[RFC] Why FreeBSD ports should have branches by OS version

Grzegorz Junka list1 at gjunka.com
Fri Jun 23 15:47:39 UTC 2017

On 23/06/2017 03:58, Julian Elischer wrote:
> On 23/6/17 6:36 am, Miroslav Lachman wrote:
>> scratch65535 at att.net wrote on 2017/06/23 00:15:
>>> [Default] On Thu, 22 Jun 2017 16:11:26 -0500, Mark Linimon
>>> <linimon at lonesome.com> wrote:
>>>> On Thu, Jun 22, 2017 at 12:32:45PM -0400, scratch65535 at att.net wrote:
>>>>> My problem is that my industry experience tells me that reducing
>>>>> the frequency of port releases is practically *guaranteed* to be
>>>>> a Really Good Thing for everyone.
>>>> I remember before we had the quarterly releases, and people on the
>>>> mailing lists complained constantly about the ports bits only being
>>>> available once per release, or rolling with -head.
>>> Mark, I can only suppose that those complainers are dilettantes
>>> of some sort who believe that having The Latest-And-Greatest Bits
>>> is a social-status enhancer.  **Nobody** with real work to do
>>> ever willingly fools away time "fixing" what isn't broken.
>> And this is where you are so wrong. Ports tree is never in the state 
>> where everything works and has no bugs. (and cannot be, because 
>> upstreams have bugs) Even if it compiles and installs it does not 
>> mean that it is not broken and nobody needs newer version.
>> Just because your needs are different than others doesn't mean others 
>> are dilettantes.
> The usage of the word dilettante can have negative connotations but he 
> is in essential facts correct.
> I have spent 30 years on BSD systems in industry, and we almost NEVER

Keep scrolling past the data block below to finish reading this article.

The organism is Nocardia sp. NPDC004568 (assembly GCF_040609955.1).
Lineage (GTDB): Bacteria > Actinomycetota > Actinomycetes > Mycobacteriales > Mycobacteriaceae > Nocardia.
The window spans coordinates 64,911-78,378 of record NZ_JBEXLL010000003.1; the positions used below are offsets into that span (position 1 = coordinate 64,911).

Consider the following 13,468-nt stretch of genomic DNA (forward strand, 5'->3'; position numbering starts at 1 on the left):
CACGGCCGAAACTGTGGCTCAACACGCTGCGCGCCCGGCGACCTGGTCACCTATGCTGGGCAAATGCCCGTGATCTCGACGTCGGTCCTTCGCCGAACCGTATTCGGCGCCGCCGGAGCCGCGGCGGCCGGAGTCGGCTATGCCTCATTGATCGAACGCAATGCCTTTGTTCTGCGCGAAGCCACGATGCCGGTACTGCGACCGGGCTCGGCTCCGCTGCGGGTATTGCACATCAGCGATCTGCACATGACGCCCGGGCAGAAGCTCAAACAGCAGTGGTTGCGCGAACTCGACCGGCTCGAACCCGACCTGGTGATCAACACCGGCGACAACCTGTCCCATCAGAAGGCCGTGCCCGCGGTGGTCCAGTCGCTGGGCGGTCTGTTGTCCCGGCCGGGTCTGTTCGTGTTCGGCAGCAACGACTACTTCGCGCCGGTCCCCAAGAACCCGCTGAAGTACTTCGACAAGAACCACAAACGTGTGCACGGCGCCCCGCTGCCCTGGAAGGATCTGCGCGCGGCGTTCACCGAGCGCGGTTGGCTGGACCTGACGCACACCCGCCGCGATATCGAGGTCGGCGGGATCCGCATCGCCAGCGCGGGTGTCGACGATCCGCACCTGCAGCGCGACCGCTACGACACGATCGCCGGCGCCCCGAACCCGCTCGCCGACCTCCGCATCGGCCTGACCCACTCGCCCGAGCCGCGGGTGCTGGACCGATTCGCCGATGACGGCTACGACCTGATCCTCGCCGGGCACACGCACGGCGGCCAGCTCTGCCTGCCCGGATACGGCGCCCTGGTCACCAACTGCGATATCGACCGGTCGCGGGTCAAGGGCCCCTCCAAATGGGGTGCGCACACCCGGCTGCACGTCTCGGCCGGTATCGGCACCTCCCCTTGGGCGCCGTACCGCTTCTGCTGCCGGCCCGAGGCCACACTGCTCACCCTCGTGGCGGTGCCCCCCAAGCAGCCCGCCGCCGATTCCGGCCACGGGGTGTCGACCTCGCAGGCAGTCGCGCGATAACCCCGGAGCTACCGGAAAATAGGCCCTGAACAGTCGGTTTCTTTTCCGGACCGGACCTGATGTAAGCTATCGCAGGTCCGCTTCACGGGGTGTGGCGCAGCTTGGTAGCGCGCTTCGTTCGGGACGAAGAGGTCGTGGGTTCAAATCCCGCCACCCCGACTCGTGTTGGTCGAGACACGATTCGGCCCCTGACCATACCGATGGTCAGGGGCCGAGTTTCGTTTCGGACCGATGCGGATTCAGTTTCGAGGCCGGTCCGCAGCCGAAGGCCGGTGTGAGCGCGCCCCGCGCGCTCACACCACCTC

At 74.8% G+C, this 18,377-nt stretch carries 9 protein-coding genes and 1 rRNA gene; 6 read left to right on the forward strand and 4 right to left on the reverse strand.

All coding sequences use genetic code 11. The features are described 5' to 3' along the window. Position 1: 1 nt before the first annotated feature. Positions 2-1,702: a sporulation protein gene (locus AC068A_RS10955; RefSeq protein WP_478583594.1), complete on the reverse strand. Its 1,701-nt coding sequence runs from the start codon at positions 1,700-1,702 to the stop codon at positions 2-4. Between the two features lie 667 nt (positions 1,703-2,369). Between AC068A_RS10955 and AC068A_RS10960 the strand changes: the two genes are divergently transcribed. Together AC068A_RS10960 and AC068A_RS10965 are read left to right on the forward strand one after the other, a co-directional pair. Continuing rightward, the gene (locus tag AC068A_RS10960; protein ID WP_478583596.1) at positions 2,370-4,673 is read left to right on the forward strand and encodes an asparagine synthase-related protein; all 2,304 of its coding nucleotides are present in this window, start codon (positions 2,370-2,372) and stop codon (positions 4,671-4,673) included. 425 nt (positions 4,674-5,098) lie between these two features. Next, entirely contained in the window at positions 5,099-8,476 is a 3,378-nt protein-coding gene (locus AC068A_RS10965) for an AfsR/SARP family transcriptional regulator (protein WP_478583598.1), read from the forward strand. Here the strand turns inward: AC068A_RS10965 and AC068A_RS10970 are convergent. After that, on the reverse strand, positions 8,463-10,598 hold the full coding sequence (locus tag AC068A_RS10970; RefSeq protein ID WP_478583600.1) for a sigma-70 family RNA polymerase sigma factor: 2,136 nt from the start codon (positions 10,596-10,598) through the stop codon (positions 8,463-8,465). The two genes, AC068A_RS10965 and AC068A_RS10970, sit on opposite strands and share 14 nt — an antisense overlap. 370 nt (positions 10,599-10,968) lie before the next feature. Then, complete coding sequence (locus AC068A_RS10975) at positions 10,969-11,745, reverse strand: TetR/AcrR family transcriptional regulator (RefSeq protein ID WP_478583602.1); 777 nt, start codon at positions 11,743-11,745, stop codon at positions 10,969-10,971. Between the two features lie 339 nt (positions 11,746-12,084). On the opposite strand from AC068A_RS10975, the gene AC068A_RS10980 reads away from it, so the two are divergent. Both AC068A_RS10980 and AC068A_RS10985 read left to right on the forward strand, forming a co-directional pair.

> want the latest and greatest (except at project start time).
> What we want is:
>   A "recent" starting point for our next project/upgrade to start from
> and an ongoing version of that, which will get critical fixes only for 
> at LEAST 2 years, probably 5.
> The key here is the *_*critical fixes only*_* part.
> We do NOT want:
>     A new version of perl, python, ssh, shell openssl (*), apache, 
> named, etc. etc.
> The less changes the better.  Basically if it doesn't have a CVE 
> number or it isn't actually completely broken,
> then don't upgrade it in that branch.
>     We'll fix it ourselves if we need it bad enough (and feed back 
> changes if we know it would be taken).
> (*) From my experience, the best way to cope with openssl is to have 
> everything link with
> the system openssl and issue security upgrades to the base OS that 
> upgrades that when there is a need.
> (this may change, but it's been my experience so far).
> The recent starting point doesn't even need to be 100.00% working.
> What we will do here is mirror it and from the mirror, put it into our 
> own source control branch/tree where we will add our own changes to 
> fix/tailor what we need.
> We will then keep merging in fixes from upstream. which usually will 
> not collide with our private changes/fixes.
> From that we generate our required packages.
> From our perspective, a yearly branch (6 months would be 'ideal' but 
> 12 would work) that gets only *critical *fixes would be wonderful.
> Remember that from the time when a product major release is planned to 
> when it comes out is usually 6 to 12 months lead time.
> So when it hits the customer's racks,  the packages were usually 
> generated somewhere mid-cycle and are already 6 months old.
> We will not be replacing them on the customer premises machine until 
> they elect to do/purchase an upgrade / patch release.
> which may be in a year or two. Certainly for a minor update it is 
> rarely less than 6 months.
> It'd have to be a heartbleed scale security issue to get customers to 
> do an upgrade earlier.

Can't you just create the branch yourself? It's open source. You just 
clone it and can keep it in Github for free. Then you can apply security 
patches to just the applications you need yourself. If it's too 
difficult you can hire people to apply just specific patches. With 
Github pull requests it's deadly easy. I am sure that if you asked 
maintainers to do the patching for a financial incentive they would mind 
doing it.


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